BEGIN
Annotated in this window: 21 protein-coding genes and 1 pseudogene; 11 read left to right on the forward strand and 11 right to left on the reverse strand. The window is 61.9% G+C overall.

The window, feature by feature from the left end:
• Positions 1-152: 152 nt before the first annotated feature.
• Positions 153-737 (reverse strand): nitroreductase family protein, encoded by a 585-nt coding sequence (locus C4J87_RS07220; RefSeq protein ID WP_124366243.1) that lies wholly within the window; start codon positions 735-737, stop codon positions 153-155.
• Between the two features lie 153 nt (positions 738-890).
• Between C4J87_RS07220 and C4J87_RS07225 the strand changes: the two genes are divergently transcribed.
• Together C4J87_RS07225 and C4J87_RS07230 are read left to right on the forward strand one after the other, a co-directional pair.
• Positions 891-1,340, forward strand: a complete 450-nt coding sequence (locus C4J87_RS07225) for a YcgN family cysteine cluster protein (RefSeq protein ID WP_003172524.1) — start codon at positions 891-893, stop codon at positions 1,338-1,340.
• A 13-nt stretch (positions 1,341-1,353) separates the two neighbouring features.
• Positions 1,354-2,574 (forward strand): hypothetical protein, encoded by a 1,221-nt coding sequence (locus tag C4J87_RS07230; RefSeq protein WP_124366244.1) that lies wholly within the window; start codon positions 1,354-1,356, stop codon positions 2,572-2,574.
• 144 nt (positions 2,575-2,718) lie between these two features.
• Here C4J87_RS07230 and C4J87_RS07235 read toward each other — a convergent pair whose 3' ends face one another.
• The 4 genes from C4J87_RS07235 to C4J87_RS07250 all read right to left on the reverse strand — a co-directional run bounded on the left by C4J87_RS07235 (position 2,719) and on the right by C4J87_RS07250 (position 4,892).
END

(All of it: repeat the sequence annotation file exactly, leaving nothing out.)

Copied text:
Annotated in this window: 21 protein-coding genes and 1 pseudogene; 11 read left to right on the forward strand and 11 right to left on the reverse strand. The window is 61.9% G+C overall.

The window, feature by feature from the left end:
• Positions 1-152: 152 nt before the first annotated feature.
• Positions 153-737 (reverse strand): nitroreductase family protein, encoded by a 585-nt coding sequence (locus C4J87_RS07220; RefSeq protein ID WP_124366243.1) that lies wholly within the window; start codon positions 735-737, stop codon positions 153-155.
• Between the two features lie 153 nt (positions 738-890).
• Between C4J87_RS07220 and C4J87_RS07225 the strand changes: the two genes are divergently transcribed.
• Together C4J87_RS07225 and C4J87_RS07230 are read left to right on the forward strand one after the other, a co-directional pair.
• Positions 891-1,340, forward strand: a complete 450-nt coding sequence (locus C4J87_RS07225) for a YcgN family cysteine cluster protein (RefSeq protein ID WP_003172524.1) — start codon at positions 891-893, stop codon at positions 1,338-1,340.
• A 13-nt stretch (positions 1,341-1,353) separates the two neighbouring features.
• Positions 1,354-2,574 (forward strand): hypothetical protein, encoded by a 1,221-nt coding sequence (locus tag C4J87_RS07230; RefSeq protein WP_124366244.1) that lies wholly within the window; start codon positions 1,354-1,356, stop codon positions 2,572-2,574.
• 144 nt (positions 2,575-2,718) lie between these two features.
• Here C4J87_RS07230 and C4J87_RS07235 read toward each other — a convergent pair whose 3' ends face one another.
• The 4 genes from C4J87_RS07235 to C4J87_RS07250 all read right to left on the reverse strand — a co-directional run bounded on the left by C4J87_RS07235 (position 2,719) and on the right by C4J87_RS07250 (position 4,892).